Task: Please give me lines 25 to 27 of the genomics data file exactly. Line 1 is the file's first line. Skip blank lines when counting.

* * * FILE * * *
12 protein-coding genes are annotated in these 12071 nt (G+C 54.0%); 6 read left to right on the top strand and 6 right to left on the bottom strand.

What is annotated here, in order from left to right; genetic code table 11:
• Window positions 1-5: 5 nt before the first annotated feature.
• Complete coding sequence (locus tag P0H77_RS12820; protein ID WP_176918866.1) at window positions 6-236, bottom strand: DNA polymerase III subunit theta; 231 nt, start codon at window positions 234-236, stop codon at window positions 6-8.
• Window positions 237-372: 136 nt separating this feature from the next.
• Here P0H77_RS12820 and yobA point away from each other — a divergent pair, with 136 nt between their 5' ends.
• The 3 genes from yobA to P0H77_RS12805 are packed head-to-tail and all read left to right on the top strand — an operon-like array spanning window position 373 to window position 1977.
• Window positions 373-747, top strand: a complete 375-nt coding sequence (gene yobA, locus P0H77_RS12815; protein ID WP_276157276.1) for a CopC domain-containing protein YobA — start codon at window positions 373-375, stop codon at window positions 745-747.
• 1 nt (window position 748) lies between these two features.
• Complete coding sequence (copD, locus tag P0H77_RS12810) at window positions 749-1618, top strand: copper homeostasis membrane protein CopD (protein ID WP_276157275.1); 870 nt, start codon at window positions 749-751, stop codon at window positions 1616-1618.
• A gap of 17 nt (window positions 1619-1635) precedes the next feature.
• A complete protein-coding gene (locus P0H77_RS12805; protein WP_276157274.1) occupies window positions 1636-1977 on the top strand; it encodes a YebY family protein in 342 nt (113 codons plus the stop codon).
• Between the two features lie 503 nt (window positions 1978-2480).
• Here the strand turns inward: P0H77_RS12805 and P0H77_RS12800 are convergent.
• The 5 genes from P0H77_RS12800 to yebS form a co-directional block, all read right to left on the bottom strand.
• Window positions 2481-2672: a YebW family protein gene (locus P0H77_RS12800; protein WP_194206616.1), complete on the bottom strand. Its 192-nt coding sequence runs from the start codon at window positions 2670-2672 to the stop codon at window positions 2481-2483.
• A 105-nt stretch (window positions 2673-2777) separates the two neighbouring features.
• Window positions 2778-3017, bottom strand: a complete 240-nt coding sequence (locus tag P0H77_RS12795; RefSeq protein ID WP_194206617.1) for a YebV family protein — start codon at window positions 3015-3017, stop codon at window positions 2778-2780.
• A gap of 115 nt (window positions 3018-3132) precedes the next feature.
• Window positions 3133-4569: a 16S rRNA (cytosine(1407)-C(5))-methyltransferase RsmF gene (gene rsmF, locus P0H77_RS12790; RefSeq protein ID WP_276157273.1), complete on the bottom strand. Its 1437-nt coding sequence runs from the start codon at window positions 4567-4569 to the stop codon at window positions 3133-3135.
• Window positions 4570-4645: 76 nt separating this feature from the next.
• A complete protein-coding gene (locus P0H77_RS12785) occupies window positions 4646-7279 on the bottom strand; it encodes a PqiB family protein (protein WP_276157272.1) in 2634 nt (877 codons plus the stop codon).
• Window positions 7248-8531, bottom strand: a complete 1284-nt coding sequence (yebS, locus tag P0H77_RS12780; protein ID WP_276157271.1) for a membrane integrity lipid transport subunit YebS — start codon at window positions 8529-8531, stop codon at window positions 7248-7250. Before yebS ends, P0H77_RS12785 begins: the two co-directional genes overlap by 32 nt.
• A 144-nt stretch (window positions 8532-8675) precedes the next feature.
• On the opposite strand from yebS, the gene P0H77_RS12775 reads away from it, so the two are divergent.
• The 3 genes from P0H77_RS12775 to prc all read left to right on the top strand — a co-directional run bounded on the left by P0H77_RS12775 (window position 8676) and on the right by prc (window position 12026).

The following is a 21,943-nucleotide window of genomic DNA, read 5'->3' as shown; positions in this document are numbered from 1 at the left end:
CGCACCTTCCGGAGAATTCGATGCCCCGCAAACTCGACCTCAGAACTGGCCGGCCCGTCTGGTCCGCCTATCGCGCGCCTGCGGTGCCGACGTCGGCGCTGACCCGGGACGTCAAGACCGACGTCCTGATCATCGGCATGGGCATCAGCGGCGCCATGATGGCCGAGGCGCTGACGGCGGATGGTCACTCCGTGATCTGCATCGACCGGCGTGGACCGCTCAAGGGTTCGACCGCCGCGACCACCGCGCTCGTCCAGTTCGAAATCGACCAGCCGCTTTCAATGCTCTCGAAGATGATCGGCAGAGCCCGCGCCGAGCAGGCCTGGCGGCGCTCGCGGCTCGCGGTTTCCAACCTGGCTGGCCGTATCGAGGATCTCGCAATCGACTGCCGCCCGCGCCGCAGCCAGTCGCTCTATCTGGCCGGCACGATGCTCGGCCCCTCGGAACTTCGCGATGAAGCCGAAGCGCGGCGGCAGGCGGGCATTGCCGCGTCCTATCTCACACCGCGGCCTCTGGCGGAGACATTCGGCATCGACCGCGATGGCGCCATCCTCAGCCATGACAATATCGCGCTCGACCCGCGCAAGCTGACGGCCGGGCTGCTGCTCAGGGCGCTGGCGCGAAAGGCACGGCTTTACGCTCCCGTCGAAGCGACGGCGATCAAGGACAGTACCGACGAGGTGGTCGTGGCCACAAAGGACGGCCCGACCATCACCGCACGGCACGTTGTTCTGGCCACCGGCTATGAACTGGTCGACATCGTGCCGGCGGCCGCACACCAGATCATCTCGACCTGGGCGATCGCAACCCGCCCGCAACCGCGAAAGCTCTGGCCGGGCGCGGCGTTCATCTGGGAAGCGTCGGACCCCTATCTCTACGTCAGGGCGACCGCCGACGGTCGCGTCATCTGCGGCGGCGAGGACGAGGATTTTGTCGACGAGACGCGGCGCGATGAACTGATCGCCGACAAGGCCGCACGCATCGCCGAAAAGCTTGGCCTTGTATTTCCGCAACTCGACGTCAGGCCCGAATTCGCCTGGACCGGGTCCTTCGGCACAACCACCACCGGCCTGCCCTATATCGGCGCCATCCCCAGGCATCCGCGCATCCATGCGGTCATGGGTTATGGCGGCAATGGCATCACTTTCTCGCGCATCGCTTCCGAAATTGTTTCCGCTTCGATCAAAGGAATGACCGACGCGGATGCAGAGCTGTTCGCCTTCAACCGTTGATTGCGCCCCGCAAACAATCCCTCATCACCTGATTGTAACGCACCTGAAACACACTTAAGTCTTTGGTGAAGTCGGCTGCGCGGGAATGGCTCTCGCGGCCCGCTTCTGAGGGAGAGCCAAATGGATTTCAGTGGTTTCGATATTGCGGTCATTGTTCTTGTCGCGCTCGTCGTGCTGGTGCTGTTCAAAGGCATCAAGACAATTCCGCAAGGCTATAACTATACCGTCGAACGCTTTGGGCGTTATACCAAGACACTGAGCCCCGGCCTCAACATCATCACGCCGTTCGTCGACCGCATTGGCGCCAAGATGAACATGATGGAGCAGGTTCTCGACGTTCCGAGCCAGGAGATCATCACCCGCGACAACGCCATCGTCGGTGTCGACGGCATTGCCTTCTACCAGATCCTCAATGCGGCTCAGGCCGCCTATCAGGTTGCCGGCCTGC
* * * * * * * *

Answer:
• On the opposite strand from yebS, the gene P0H77_RS12775 reads away from it, so the two are divergent.
• The 3 genes from P0H77_RS12775 to prc all read left to right on the top strand — a co-directional run bounded on the left by P0H77_RS12775 (window position 8676) and on the right by prc (window position 12026).

The following is a 21,943-nucleotide window of genomic DNA, read 5'->3' as shown; positions in this document are numbered from 1 at the left end: